This is like telling someone to spend a few months at the driving range and THEN hire a golf instructor.  Completely backwards. 

A prep-course is going to give you the basics.  It should come first.  Master the basics, get that strong foundation built, and then fine-tune it all with self-study until test day.

I disagree, and I spoke from experience. Study on your own first to learn your strengths/weaknesses, then try to improve as much as you can. say you improve from 149 to 157. If you are consistently scoring 157, then you know that your prepcourse should improve above that. If you take the prep course first and improve to 157, you would not have gained as much. This comes from experinece, but hey, do what you want. Golf analogy to LSAT? And if you expect a prepcourse to give you basics, you underestimate its purpose and value. For $1200+ it is supposed to help you improve your weaknesses and maintain your strengths, at least that is what the CAF does. Think about it. If you have not improved your strengths and minimized your weaknesses as much as you could, then you will ultimately not get as much out of it as you could, hence you will not score as high as you could on the lsat. I have a 2.83 GPA and I am going to a great law school. 'nuff said. Cheers, and good luck. :D

Mitchell

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Re: December 2009 LSAT hopeful with some questions
« Reply #5 on: February 21, 2009, 09:42:22 PM »
I have a 2.83 GPA and I am going to a great law school. 'nuff said.

Great law school with a 2.83 and a 161 means you're either black, Mexican, or lying.
Mmmmmmmitchell

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Re: December 2009 LSAT hopeful with some questions
« Reply #6 on: February 21, 2009, 10:01:46 PM »
Golf analogy to LSAT?

Analogizing a learned skill to a learned skill?  How ridiculous!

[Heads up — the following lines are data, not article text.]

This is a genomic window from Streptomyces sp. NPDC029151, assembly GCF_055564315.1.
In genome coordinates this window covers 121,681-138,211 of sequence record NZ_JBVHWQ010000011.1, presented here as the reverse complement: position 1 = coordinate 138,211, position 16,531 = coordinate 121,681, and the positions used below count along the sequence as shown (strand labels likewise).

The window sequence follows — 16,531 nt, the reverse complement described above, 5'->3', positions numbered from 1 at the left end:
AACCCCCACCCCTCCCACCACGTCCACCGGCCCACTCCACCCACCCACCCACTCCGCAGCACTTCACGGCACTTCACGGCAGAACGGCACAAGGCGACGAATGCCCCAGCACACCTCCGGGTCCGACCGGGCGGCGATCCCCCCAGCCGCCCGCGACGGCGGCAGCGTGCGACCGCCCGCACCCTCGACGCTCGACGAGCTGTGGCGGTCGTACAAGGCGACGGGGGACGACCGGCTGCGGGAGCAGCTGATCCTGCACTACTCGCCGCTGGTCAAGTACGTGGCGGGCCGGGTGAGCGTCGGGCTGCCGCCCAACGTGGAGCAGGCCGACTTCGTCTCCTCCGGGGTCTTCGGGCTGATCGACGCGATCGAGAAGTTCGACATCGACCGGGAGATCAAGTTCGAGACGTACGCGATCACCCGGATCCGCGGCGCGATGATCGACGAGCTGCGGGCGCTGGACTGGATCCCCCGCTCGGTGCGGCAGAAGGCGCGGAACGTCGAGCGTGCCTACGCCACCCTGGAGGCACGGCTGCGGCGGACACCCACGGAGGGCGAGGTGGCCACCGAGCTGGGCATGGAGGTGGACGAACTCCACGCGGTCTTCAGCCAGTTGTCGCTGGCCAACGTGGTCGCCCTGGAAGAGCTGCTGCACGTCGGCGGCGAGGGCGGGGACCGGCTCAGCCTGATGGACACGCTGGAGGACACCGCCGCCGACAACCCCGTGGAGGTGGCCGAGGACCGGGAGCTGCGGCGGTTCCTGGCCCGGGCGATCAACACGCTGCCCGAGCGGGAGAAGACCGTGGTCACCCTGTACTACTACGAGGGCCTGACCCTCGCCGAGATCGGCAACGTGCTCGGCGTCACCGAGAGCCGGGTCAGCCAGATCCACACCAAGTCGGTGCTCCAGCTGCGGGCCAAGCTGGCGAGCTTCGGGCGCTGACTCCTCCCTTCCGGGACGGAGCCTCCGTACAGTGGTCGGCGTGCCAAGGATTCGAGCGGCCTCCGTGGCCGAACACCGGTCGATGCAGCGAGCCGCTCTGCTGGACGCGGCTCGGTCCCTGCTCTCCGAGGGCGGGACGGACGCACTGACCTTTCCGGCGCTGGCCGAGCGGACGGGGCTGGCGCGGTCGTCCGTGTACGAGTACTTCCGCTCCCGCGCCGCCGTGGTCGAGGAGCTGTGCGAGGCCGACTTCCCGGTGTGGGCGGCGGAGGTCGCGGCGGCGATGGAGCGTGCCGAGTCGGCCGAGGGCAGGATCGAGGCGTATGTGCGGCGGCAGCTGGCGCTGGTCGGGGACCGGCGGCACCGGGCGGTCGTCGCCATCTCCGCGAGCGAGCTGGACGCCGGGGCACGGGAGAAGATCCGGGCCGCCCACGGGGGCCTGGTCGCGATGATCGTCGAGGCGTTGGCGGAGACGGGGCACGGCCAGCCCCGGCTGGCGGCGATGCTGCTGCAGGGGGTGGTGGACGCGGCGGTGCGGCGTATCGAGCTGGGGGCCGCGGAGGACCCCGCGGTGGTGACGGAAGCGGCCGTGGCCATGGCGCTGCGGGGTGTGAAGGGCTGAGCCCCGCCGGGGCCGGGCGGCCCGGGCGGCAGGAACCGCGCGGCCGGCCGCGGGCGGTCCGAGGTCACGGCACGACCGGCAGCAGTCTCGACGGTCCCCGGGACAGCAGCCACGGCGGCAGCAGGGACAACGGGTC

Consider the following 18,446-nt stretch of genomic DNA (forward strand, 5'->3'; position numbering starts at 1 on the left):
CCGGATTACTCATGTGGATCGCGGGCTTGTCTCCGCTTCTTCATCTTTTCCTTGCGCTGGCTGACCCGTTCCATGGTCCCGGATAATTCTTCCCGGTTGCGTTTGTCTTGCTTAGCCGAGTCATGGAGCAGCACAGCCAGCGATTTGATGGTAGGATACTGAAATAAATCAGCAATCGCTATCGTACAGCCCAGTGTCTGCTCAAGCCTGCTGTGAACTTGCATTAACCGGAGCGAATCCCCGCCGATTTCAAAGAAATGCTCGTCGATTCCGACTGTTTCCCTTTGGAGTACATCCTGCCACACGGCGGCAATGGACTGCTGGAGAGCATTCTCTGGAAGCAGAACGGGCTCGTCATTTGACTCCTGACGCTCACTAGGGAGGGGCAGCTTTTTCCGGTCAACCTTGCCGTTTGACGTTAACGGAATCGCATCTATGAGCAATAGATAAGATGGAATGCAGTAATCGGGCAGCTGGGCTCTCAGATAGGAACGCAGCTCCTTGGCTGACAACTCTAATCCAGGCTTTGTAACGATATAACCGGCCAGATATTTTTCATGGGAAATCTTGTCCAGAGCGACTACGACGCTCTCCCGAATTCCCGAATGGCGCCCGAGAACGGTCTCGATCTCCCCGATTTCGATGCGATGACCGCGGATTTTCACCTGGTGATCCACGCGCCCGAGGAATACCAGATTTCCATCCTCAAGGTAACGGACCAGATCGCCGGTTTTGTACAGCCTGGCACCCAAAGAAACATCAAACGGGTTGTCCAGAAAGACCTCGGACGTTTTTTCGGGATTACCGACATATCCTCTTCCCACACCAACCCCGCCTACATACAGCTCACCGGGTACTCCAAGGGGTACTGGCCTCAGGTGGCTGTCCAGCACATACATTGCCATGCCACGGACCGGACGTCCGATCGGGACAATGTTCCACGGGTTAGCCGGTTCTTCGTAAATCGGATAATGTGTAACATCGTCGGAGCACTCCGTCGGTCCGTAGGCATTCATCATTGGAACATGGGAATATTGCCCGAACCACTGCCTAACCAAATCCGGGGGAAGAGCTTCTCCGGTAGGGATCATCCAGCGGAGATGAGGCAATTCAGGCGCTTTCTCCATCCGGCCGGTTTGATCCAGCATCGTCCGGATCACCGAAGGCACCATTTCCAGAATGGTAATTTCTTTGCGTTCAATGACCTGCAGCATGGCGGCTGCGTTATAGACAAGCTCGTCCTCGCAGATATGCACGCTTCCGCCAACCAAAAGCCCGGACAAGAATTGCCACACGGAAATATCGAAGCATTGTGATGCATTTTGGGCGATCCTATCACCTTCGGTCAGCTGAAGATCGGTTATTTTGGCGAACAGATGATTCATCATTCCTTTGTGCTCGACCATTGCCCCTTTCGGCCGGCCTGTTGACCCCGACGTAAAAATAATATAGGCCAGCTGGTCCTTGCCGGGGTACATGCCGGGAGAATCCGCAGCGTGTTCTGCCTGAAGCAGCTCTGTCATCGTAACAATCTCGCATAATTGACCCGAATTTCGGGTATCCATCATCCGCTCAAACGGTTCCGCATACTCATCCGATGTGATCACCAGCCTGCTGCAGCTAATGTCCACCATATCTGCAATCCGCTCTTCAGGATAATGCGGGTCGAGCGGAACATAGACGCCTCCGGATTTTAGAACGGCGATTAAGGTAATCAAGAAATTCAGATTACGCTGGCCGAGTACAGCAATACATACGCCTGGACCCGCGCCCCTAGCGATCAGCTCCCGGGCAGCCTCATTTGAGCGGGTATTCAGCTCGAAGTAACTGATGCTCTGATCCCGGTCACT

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And if you expect a prepcourse to give you basics, you underestimate its purpose and value.

Um, I taught LSAT for years.  Classes cover the basics.  Not JUST the basics, but they're not going to start day one with the expectation that you know jack about what you're doing.

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If you have not improved your strengths and minimized your weaknesses as much as you could, then you will ultimately not get as much out of it as you could, hence you will not score as high as you could on the lsat.

If you develop bad habits before the class starts, you'll have more weaknesses to worry about minimizing.  And if struggling with books was a good alternative to live instruction, people wouldn't have paid $1200 to take my class.

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I have a 2.83 GPA and I am going to a great law school.

Congratulations.

ohioan

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Re: December 2009 LSAT hopeful with some questions
« Reply #7 on: February 22, 2009, 08:49:55 PM »
I have a 2.83 GPA and I am going to a great law school. 'nuff said.

Great law school with a 2.83 and a 161 means you're either black, Mexican, or lying.

None of the three, but thanks for sharing your prejudice.

ohioan

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Re: December 2009 LSAT hopeful with some questions
« Reply #8 on: February 22, 2009, 08:52:01 PM »
Best of luck to your students.

DerekShiHarvard

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Re: December 2009 LSAT hopeful with some questions
« Reply #9 on: March 01, 2009, 07:03:56 PM »
Definitely exhaust your independent study first. THen take the prep course.

This is like telling someone to spend a few months at the driving range and THEN hire a golf instructor.  Completely backwards. 

A prep-course is going to give you the basics.  It should come first.  Master the basics, get that strong foundation built, and then fine-tune it all with self-study until test day.

I really disagree with this. I think this is how it should go.

Diagnostic > Powerscore Bibles > Several practice tests to find weaknesses > Tutor to address weakness > Fine-tune your strategy by banging out as many practice tests as possible.